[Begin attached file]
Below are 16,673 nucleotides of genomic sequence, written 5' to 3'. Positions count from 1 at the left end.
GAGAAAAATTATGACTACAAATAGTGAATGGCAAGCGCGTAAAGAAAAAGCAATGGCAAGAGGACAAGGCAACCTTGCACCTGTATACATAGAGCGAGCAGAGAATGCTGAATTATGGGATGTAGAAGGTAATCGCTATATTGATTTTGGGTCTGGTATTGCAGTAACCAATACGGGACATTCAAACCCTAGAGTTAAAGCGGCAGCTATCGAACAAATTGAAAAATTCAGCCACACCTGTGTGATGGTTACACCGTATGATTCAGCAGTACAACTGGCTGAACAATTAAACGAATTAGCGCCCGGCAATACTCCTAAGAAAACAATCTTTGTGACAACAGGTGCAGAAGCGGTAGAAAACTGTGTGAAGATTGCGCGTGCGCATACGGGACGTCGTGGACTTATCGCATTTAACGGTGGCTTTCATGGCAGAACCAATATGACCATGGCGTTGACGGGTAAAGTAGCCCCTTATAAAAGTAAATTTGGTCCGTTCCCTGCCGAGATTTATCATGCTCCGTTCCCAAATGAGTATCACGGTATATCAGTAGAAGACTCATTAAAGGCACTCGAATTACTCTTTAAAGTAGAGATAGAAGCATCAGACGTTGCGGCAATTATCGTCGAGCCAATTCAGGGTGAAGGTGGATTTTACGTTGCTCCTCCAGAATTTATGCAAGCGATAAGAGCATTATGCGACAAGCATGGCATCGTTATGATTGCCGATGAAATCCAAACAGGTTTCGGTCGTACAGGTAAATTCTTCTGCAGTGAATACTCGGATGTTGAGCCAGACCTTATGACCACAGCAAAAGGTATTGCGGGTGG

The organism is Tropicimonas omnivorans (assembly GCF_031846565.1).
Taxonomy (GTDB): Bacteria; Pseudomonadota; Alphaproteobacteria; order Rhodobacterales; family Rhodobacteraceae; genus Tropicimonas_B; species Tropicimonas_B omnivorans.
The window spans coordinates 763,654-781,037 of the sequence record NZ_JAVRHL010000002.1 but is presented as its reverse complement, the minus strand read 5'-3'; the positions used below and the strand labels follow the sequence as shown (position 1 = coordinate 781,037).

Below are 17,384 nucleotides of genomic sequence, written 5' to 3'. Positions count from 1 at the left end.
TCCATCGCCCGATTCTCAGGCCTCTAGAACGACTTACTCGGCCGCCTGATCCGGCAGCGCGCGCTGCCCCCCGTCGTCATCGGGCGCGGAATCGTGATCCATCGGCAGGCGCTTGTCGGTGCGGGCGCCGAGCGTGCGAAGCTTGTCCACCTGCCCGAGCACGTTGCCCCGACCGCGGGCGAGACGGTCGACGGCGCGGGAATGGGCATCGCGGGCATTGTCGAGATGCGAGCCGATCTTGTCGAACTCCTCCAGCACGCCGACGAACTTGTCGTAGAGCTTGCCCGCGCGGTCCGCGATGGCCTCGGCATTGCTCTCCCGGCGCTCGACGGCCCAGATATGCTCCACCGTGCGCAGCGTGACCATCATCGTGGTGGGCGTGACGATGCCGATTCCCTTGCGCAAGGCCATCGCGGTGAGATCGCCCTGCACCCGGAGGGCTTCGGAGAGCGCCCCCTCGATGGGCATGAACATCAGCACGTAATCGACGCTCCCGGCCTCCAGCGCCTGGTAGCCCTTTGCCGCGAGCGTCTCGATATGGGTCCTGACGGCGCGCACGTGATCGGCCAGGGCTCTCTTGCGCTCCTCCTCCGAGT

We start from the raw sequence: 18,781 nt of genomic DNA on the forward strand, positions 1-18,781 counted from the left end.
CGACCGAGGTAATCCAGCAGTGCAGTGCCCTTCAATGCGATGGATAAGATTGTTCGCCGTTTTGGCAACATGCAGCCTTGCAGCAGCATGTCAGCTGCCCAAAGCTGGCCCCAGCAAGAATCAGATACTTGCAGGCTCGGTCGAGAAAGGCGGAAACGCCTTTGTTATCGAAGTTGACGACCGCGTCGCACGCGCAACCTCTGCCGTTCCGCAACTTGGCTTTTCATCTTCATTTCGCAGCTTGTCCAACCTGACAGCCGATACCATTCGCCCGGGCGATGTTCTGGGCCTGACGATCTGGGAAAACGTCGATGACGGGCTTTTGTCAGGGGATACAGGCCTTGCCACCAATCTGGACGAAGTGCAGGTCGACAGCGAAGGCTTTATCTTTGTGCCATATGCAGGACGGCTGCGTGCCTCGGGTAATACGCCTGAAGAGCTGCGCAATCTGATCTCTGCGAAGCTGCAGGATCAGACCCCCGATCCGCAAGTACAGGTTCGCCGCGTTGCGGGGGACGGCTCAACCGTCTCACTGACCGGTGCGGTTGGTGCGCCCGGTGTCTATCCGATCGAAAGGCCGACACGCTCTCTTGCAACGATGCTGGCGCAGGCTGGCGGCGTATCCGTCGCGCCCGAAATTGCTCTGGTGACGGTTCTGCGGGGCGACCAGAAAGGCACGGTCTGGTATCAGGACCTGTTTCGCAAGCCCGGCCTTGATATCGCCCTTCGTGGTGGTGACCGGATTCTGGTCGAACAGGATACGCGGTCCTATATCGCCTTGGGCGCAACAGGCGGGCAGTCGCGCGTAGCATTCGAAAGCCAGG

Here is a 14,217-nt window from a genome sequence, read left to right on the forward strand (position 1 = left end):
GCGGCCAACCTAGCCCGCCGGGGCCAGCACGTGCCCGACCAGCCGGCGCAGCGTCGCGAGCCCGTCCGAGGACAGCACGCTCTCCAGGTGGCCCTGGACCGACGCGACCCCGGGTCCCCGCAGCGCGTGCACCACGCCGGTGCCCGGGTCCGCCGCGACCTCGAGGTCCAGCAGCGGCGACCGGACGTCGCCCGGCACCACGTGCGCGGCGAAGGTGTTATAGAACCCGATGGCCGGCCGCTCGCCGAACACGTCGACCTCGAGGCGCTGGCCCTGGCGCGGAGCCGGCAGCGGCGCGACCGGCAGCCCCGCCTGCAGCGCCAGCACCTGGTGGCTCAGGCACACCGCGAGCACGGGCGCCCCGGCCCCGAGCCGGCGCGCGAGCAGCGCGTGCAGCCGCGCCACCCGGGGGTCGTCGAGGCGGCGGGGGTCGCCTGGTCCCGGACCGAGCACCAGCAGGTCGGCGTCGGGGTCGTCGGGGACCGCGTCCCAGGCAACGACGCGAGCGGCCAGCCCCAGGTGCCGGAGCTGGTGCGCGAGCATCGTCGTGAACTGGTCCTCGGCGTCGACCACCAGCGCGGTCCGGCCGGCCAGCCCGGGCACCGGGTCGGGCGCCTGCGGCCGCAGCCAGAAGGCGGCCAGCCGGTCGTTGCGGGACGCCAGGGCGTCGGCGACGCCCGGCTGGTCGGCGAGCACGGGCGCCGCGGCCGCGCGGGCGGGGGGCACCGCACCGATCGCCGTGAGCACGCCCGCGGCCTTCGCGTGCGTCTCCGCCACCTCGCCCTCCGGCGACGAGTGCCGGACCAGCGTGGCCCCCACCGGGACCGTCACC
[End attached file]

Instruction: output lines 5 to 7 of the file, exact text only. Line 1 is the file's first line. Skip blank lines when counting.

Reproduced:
The window spans coordinates 763,654-781,037 of the sequence record NZ_JAVRHL010000002.1 but is presented as its reverse complement, the minus strand read 5'-3'; the positions used below and the strand labels follow the sequence as shown (position 1 = coordinate 781,037).

Below are 17,384 nucleotides of genomic sequence, written 5' to 3'. Positions count from 1 at the left end.
TCCATCGCCCGATTCTCAGGCCTCTAGAACGACTTACTCGGCCGCCTGATCCGGCAGCGCGCGCTGCCCCCCGTCGTCATCGGGCGCGGAATCGTGATCCATCGGCAGGCGCTTGTCGGTGCGGGCGCCGAGCGTGCGAAGCTTGTCCACCTGCCCGAGCACGTTGCCCCGACCGCGGGCGAGACGGTCGACGGCGCGGGAATGGGCATCGCGGGCATTGTCGAGATGCGAGCCGATCTTGTCGAACTCCTCCAGCACGCCGACGAACTTGTCGTAGAGCTTGCCCGCGCGGTCCGCGATGGCCTCGGCATTGCTCTCCCGGCGCTCGACGGCCCAGATATGCTCCACCGTGCGCAGCGTGACCATCATCGTGGTGGGCGTGACGATGCCGATTCCCTTGCGCAAGGCCATCGCGGTGAGATCGCCCTGCACCCGGAGGGCTTCGGAGAGCGCCCCCTCGATGGGCATGAACATCAGCACGTAATCGACGCTCCCGGCCTCCAGCGCCTGGTAGCCCTTTGCCGCGAGCGTCTCGATATGGGTCCTGACGGCGCGCACGTGATCGGCCAGGGCTCTCTTGCGCTCCTCCTCCGAGT